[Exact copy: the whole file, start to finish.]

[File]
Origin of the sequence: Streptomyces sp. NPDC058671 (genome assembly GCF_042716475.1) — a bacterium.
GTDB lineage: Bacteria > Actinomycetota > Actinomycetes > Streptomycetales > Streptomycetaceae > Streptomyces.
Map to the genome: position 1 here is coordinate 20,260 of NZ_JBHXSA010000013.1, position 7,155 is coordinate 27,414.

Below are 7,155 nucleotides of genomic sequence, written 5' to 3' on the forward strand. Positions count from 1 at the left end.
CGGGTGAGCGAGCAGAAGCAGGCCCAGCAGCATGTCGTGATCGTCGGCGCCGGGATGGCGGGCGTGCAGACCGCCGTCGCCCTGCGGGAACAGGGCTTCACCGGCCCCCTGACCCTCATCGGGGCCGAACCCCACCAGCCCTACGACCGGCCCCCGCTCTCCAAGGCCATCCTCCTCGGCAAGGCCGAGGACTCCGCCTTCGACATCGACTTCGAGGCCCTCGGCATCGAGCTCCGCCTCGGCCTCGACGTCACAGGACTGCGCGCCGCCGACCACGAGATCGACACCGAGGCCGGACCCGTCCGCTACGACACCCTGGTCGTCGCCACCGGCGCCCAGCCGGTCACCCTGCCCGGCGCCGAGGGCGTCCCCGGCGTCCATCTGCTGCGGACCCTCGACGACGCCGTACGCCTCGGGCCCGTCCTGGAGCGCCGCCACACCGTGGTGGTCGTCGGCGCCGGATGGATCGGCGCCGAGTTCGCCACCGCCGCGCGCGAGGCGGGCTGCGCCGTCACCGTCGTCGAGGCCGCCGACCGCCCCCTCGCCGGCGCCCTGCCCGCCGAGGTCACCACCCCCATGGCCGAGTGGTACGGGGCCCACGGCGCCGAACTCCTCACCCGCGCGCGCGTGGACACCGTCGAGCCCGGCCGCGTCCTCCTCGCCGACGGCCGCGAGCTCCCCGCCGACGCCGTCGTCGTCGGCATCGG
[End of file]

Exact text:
Origin of the sequence: Streptomyces sp. NPDC058671 (genome assembly GCF_042716475.1) — a bacterium.
GTDB lineage: Bacteria > Actinomycetota > Actinomycetes > Streptomycetales > Streptomycetaceae > Streptomyces.
Map to the genome: position 1 here is coordinate 20,260 of NZ_JBHXSA010000013.1, position 7,155 is coordinate 27,414.

Below are 7,155 nucleotides of genomic sequence, written 5' to 3' on the forward strand. Positions count from 1 at the left end.
CGGGTGAGCGAGCAGAAGCAGGCCCAGCAGCATGTCGTGATCGTCGGCGCCGGGATGGCGGGCGTGCAGACCGCCGTCGCCCTGCGGGAACAGGGCTTCACCGGCCCCCTGACCCTCATCGGGGCCGAACCCCACCAGCCCTACGACCGGCCCCCGCTCTCCAAGGCCATCCTCCTCGGCAAGGCCGAGGACTCCGCCTTCGACATCGACTTCGAGGCCCTCGGCATCGAGCTCCGCCTCGGCCTCGACGTCACAGGACTGCGCGCCGCCGACCACGAGATCGACACCGAGGCCGGACCCGTCCGCTACGACACCCTGGTCGTCGCCACCGGCGCCCAGCCGGTCACCCTGCCCGGCGCCGAGGGCGTCCCCGGCGTCCATCTGCTGCGGACCCTCGACGACGCCGTACGCCTCGGGCCCGTCCTGGAGCGCCGCCACACCGTGGTGGTCGTCGGCGCCGGATGGATCGGCGCCGAGTTCGCCACCGCCGCGCGCGAGGCGGGCTGCGCCGTCACCGTCGTCGAGGCCGCCGACCGCCCCCTCGCCGGCGCCCTGCCCGCCGAGGTCACCACCCCCATGGCCGAGTGGTACGGGGCCCACGGCGCCGAACTCCTCACCCGCGCGCGCGTGGACACCGTCGAGCCCGGCCGCGTCCTCCTCGCCGACGGCCGCGAGCTCCCCGCCGACGCCGTCGTCGTCGGCATCGG